In principle, people might have responded to accumulating perceptions of government failure by dialing back their expectations of government performance. But in practice, this would have violated the tacit assumption that justifies government’s attempt to solve social and economic problems to begin with: the assumption that modern society is so simple that the solutions to its problems are self-evident.
In the earlier essay, Friedman coined the phrase “epistemological utopianism.” I think we need to come up with a catchier phrase to describe the belief that modern society’s problems are easily solved by people with the right motives. I nominate “oversimplification bias,” but I welcome other suggestions. Provisionally, let me work with that term.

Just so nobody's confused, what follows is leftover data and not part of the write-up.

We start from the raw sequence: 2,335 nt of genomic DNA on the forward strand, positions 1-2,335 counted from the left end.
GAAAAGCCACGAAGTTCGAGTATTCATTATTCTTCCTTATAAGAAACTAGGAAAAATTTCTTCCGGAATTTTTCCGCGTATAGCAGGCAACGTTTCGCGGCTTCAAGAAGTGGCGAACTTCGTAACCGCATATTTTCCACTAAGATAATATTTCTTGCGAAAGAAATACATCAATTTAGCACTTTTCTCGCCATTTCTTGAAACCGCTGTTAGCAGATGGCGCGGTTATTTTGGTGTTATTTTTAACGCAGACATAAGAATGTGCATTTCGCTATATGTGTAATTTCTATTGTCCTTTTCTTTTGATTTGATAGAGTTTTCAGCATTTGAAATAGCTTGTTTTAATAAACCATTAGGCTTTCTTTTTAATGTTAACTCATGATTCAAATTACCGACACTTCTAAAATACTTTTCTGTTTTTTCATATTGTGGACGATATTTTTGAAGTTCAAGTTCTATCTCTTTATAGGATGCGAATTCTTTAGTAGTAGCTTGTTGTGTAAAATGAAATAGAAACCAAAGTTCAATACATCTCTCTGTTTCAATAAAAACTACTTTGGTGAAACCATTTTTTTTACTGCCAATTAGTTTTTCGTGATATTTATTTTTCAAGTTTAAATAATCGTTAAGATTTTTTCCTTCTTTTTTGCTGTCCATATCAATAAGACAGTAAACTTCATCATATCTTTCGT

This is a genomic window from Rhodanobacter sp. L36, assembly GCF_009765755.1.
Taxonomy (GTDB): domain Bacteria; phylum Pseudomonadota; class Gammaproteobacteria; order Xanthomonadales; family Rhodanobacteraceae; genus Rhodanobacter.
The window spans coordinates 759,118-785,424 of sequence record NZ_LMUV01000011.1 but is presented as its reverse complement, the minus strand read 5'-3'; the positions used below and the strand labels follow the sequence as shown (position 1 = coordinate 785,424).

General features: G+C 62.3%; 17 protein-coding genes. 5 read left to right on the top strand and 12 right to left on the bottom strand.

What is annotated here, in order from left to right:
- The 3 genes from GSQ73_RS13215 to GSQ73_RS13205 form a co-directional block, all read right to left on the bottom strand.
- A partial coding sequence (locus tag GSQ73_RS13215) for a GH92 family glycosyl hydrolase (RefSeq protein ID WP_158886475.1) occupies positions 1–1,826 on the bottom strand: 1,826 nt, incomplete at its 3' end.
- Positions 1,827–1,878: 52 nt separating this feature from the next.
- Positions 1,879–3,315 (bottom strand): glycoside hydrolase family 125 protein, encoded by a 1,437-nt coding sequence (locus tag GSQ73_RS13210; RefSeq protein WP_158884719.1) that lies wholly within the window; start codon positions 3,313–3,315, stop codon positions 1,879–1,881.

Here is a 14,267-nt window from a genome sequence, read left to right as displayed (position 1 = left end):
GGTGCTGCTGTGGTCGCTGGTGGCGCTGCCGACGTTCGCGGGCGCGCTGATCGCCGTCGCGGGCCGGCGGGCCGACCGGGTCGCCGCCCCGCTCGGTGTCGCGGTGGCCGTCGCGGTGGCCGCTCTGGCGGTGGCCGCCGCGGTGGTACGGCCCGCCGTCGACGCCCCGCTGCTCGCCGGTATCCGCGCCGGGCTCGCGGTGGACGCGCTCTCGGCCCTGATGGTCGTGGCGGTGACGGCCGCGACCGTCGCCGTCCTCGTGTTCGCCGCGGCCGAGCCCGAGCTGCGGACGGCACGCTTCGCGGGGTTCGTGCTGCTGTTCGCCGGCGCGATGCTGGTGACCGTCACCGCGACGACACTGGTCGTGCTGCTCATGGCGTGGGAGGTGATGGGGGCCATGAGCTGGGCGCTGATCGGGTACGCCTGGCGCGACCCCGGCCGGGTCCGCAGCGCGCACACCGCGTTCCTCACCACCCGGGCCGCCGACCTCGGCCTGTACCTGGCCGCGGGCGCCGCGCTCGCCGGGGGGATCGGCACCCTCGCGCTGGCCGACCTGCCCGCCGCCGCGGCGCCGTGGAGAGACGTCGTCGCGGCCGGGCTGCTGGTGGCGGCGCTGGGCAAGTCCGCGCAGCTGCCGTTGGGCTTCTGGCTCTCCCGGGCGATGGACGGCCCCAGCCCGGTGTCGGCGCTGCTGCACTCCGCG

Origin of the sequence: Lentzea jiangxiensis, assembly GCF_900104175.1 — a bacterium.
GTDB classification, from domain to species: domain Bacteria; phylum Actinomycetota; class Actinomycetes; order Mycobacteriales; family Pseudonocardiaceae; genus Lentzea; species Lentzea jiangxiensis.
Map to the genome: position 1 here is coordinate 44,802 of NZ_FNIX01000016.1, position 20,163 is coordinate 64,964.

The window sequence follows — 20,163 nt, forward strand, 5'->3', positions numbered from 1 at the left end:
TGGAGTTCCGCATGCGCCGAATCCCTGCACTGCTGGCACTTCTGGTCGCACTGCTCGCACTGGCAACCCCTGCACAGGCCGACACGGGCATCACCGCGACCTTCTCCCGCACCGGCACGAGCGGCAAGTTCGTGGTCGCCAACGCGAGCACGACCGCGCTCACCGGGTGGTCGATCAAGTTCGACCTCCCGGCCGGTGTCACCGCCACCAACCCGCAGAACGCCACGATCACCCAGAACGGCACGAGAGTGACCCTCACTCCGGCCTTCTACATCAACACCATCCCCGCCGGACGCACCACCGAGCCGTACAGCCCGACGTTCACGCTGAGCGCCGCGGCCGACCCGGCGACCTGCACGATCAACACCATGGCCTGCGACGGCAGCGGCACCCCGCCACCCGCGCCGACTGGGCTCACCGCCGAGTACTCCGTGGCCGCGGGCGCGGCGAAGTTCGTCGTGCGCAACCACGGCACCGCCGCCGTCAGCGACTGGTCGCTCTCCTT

1. Friedman’s thesis is that oversimplification bias leads people to expect government to solve problems that it cannot solve. When the problems persist, distrust in government rises.
2. This leads people to hate those with whom they disagree. After all, if you believe that your side has the solutions, then you must assume that the other side does not want to solve the problems.
3. It also leads people to be arrogant about their own side. If the problems are simple, then our solutions must be correct, and that makes us really superior. (Note: an anti-Bobo Trump supporter can be just as arrogant in this sense as a Bobo elitist.)
4. I am afraid that mainstream economists are often afflicted with oversimplification bias. Reducing the problems of patterns of sustainable specialization and trade to monetary policy. Seeing health care policy in terms of mathematical and statistical models, ignoring all of the cultural baggage that we inherit. etc.